The story doesn't stray far from the genre formula, with the walking dead now roaming the entire country in search of their next meal. This food is in the form of human organs, which doesn't sit well with some of those who have yet to resorted to the slow, aimless walk of the undead. What's left of the government has armed these groups, but there are other groups, namely scientists, who are studying how to actually stop the zombies.

We meet one scientist who thinks the key lies in the writings of a man who might be the reason for these creatures' existence. This is where things get even nuttier, as a group sets off for Akron and comes across a religious cult that accepts the zombies as an act of God. These cultists get in the way of the zombie-fighters, and it's difficult to determine what side people are on when all is said and done.

The Dead Next Door's charm has virtually nothing to do with its plot, though. It's all in the cheesy story, ultra-cheap gore and special effects, as well as in the way that so much passion was put into the project from all involved. These amateur actors take the material as seriously as they can, and it shows. Some of the line delivery is as difficult to stomach as the gore, but seeing the fun that these people are having making this movie makes them pros in their own right.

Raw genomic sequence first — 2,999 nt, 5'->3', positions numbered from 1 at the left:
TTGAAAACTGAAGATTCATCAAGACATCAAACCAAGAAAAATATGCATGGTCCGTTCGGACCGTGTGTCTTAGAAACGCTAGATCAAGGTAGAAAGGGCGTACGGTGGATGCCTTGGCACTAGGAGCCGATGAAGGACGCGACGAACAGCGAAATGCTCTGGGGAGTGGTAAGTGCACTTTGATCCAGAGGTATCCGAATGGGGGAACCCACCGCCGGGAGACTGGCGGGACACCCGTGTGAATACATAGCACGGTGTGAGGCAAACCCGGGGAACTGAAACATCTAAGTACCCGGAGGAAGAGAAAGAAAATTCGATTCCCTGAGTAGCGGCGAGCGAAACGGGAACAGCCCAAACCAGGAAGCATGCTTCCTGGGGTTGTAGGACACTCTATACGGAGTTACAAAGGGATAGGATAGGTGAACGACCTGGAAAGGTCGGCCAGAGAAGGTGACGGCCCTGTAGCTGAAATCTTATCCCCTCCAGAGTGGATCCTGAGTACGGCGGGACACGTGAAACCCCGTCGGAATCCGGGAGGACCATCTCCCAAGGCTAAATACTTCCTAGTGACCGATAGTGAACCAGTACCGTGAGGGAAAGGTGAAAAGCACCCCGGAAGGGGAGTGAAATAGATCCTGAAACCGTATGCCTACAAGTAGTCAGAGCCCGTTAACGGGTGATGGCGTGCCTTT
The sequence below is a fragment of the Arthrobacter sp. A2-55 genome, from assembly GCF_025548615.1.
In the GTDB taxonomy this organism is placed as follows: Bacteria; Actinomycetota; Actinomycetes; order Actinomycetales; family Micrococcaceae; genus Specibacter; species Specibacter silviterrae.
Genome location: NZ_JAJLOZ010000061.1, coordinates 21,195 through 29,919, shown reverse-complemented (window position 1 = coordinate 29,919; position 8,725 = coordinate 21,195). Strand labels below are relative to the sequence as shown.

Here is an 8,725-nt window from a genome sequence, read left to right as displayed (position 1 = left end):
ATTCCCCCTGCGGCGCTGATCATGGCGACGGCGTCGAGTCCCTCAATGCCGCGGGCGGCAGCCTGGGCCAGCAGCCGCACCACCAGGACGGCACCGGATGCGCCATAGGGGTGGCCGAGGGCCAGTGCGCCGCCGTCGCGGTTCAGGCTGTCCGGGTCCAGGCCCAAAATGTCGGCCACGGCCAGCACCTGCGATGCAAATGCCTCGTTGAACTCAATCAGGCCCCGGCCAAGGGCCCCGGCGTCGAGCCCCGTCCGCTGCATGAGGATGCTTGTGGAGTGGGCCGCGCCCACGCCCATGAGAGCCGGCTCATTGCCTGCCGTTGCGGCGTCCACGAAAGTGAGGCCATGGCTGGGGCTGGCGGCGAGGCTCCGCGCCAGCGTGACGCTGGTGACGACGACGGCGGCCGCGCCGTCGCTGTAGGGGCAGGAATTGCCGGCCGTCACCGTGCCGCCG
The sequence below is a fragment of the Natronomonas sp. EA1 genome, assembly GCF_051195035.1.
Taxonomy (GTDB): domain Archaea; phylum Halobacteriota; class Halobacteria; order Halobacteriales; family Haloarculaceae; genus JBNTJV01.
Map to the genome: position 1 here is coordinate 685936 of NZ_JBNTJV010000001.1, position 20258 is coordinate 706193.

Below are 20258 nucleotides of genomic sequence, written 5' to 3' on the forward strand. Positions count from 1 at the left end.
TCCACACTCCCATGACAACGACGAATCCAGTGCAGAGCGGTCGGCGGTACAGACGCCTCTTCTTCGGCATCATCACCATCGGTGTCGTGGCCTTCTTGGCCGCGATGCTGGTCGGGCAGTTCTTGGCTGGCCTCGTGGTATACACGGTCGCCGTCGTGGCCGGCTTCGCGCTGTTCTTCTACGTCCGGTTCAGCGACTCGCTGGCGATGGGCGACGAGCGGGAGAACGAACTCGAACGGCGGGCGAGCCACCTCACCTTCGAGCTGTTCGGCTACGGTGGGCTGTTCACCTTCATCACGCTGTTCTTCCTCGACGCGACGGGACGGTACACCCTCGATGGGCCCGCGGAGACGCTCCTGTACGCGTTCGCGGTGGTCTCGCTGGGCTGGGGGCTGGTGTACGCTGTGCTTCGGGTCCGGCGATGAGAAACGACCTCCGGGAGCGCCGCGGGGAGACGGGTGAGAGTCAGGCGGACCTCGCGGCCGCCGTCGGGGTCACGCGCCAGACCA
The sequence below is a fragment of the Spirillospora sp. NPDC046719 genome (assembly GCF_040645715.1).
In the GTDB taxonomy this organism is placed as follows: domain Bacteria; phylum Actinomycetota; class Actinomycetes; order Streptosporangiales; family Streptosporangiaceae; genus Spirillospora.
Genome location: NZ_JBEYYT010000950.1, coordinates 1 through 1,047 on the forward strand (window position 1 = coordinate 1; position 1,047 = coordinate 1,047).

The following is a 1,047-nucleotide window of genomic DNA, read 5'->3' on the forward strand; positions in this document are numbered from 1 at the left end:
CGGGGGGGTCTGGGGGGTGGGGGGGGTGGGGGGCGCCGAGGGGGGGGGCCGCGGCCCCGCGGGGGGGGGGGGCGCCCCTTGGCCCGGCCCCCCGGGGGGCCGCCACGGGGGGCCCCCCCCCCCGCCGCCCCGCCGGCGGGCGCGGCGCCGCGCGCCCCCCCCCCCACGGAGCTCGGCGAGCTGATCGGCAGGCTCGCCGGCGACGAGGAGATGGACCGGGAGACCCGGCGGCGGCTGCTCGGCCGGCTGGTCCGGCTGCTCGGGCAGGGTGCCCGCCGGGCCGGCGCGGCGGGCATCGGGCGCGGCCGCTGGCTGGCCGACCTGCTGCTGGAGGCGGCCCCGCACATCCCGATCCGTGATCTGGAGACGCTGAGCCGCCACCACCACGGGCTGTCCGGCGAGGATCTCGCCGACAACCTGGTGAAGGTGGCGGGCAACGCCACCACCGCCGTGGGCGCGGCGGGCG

While J.R. Bookwalter is by no means a household name, he is responsible for inspiring the countless other underground filmmakers that came after him. There's a Bookwalter in nearly every town in America, but hardly any of them ever get the chance to see their dream come true. The success of this film and it's remarkable ability to stand the test of time are a true testament to Bookwalter's talent, persistence, and to some extent, luck.

Rating for Style: B-
Rating for Substance: B-


Image Transfer

Aspect Ratio1.33:1 - Full Frame
Original Aspect Ratioyes